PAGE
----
Fruit Mummies with Kerik Cox

Download MP3
Have you ever found mummified and immature fruit on your fruit trees? Learn what's happening and how to prevent this using botanical sprays in this episode of the Orchard People podcast. 
Our guest is Plant Pathologist, Mycologist, and Bacteriologist Kerik D. Cox Ph.D. of the Cox Program at Cornell University
The host of the Orchard People radio show and podcast is Susan Poizner of the fruit tree care education website  

This show goes out LIVE on the last Tuesday of every month at 1.00 pm Eastern Time. After that you can download the podcast. 

To tune in LIVE (and submit your questions to our expert guests!) you can:
  1. Tune into during the time of the live show
  2. OR watch the livestream on the Orchard People YouTube Channel
Do you want to learn to grow organic fruit trees successfully? Sign up for's free monthly newsletter at

For premium fruit tree care education visit:

About Cinnerate Fungicide:


  • (00:00) - Fruit Mummies in an Historic Orchard
  • (00:35) - What are Mummy Fruits
  • (01:18) - Guest Introduction: Kerik Cox
  • (01:52) - What Cornell's Cox Labs Does
  • (03:12) - Causes of Undersized Fruitlets
  • (04:26) - Should You Worry about Mummy Fruits?
  • (09:53) - A Good Book about Growing Apples and Pears
  • (10:36) - Mummy Fruits on Apricot Trees and Environmental Stress
  • (14:57) - Can Fruit Mummies be Bacterial?
  • (15:59) - Fire Blight and Its Impact on Fruitlets
  • (17:14) - How to Prevent Fruit Mummies
  • (18:33) - Why Oxygen is the Best Fungicide (and Bacteriacide)
  • (19:12) - Why Does Correct Fruit Tree Pruning Deter Pathogens?
  • (21:38) - What is Fire Blight
  • (23:33) - UV Light Treatment to Prevent Fruit Tree Diseases
  • (26:41) - Protectiing Fruit Trees from Disease with Sanitation
  • (27:44) - Arborist Mulch and DIsease
  • (29:34) - Sponsor Messages and Announcements
  • (31:08) - Fruit Tree Care Tips and Advice
  • (33:07) - Discussion on Fruit Mummies and Disease Control
  • (34:03) - Covering Fallen Fruit Mummies and Leaf Litter with Mulch or Using Urea
  • (38:00) - Recommended Mulches for Smothering Pathogens
  • (40:19) - Should You Put Fruit Mummies in Your Compost?
  • (41:09) - Managing Peach Leaf Curl
  • (44:15) - Botanical Products for Disease Control
  • (51:21) - Can Botanical Sprays Harm Beneficial Insects and Wildlife
  • (54:15) - Integrated Pest Management and Spraying Tips
  • (57:23) - Conclusion and Upcoming Episodes

Want to make your own botanical fruit tree spray? Here’s a recipe to try. While this spray is all-natural, it can harm beneficial insects like bees, so be sure to spray at a time when bees aren’t active (early morning and late evening). Keep an eye out for bird nests and avoid spraying near them. And remember, you wouldn’t want to get this in your eyes or on your skin, so handle it with care!

Garlic Fruit Tree Spray

Garlic is known for its strong scent, which can deter many types of pests, from aphids to caterpillars and even some types of fungi.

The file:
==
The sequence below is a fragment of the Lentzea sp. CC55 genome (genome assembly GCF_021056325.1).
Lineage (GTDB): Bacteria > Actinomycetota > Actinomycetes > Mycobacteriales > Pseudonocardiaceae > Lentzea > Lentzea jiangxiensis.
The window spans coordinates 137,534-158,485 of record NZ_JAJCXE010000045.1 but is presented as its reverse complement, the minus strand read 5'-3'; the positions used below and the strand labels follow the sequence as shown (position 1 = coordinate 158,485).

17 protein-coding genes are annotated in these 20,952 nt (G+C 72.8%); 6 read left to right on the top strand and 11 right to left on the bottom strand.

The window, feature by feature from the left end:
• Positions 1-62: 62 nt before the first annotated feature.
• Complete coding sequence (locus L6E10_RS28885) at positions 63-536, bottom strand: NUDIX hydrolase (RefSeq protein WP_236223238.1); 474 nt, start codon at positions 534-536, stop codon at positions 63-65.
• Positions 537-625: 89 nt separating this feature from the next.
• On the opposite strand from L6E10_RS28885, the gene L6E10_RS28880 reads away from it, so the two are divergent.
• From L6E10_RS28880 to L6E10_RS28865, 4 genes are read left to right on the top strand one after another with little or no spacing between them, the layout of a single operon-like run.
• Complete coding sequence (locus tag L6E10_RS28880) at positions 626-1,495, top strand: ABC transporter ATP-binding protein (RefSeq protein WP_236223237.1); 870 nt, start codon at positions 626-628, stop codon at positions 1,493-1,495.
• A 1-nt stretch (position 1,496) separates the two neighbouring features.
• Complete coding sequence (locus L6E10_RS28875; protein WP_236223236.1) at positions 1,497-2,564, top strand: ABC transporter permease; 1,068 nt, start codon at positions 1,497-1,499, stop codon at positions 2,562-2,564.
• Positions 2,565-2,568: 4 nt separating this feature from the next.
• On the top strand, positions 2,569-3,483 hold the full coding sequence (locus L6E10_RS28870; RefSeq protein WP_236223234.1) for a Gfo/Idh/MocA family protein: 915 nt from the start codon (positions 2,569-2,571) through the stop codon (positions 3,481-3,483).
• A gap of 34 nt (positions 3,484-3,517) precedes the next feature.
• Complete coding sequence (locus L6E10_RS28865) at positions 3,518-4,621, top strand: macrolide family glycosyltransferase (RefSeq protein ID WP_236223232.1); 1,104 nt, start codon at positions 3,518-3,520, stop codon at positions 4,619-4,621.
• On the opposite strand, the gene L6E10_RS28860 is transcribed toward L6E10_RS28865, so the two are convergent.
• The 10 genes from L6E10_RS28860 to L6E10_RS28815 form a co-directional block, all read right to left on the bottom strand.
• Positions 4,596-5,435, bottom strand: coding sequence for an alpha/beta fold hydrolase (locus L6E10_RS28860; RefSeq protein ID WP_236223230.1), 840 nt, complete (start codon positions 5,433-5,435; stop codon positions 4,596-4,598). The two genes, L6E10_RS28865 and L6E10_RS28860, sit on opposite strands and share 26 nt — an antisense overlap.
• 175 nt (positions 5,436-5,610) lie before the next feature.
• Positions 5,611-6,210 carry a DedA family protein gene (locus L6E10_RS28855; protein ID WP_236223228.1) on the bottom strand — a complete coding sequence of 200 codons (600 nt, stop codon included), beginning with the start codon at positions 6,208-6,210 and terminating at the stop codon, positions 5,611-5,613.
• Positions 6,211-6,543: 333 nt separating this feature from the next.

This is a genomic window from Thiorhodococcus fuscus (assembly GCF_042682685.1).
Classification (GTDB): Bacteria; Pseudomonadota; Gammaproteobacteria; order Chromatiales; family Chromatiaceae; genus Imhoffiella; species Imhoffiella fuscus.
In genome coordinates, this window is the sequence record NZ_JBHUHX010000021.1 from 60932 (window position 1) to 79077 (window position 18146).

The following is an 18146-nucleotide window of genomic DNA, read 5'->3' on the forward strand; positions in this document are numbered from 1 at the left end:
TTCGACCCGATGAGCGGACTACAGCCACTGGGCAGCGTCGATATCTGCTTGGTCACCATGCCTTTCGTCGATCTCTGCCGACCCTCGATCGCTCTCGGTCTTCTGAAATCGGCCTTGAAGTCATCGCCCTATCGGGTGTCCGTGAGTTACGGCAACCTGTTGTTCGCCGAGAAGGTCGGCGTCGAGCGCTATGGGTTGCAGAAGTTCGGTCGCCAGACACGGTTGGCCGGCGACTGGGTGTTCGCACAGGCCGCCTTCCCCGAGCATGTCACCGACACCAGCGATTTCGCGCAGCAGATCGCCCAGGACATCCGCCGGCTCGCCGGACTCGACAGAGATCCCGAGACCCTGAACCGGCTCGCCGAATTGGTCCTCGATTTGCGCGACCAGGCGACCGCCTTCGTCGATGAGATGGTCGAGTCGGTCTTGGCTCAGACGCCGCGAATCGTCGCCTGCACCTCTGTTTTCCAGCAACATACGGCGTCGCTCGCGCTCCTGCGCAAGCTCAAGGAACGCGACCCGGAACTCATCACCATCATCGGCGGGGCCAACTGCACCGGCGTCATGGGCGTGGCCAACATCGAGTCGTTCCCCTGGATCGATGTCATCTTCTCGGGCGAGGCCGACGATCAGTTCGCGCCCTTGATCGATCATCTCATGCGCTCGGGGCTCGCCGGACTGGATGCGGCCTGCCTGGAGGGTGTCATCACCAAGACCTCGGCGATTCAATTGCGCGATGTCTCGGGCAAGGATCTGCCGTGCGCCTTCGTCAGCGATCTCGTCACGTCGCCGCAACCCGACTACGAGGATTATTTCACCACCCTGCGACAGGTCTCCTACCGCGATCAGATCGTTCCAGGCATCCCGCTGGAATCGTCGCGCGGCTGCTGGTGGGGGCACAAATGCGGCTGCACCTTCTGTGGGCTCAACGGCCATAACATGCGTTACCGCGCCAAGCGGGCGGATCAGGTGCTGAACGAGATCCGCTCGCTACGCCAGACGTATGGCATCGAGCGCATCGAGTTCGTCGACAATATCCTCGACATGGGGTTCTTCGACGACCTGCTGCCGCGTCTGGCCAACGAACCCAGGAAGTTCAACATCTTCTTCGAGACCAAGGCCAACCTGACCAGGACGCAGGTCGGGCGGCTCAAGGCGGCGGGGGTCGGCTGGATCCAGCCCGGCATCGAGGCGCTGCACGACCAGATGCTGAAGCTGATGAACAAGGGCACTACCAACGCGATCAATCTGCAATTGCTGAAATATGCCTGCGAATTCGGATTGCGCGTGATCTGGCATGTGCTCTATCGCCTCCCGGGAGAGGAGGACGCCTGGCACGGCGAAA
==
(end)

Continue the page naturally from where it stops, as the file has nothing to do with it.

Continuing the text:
• 1 pound of garlic
  • 1 gallon of water (rainwater is best)

  1. Peel and Mince: Start by peeling the garlic cloves. Then, mince or finely chop them to release the essential oils. The finer, the better.
  2. Simmer: Combine the minced garlic with water in a large pot. Bring the mixture to a simmer (not a full boil) and let it cook for about 20 minutes. This process infuses the water with garlic's active compounds.
  3. Cool and Strain: After simmering, take the pot off the heat and let it cool. Once it's cool, strain the mixture to remove the garlic pieces. A cheesecloth or a fine mesh strainer works great for this. You want the liquid as clear as possible to prevent any sprayer clogs.
  4. Dilute (Optional): Depending on what you're dealing with, you might want to dilute the mixture. A common approach is to dilute the concentrated garlic water with more water. This step is adjustable based on your needs and the sensitivity of your plants.
  5. Bottle Up: Pour the strained, cooled liquid into a spray bottle or a larger sprayer for application. It’s ready to use!
  6. Apply: Spray it on the leaves of your fruit trees, covering both the tops and undersides where pests like to hide. Early morning or late afternoon is the best time to apply, avoiding the hot midday sun to reduce the risk of burning the leaves.
  • Storage: You can store the garlic spray in the refrigerator for up to a week. For longer storage, freeze it in an ice cube tray and thaw cubes as needed.
  • Test: Always test the spray on a small area of the plant first to ensure it doesn't react badly.
  • Reapply: After rain or watering, you might need to reapply, as it can wash off.

Creators and Guests

Susan Poizner
Susan Poizner
Author, fruit tree educator, and Creator of the award-winning fruit tree care education website
Fruit Mummies with Kerik Cox
Broadcast by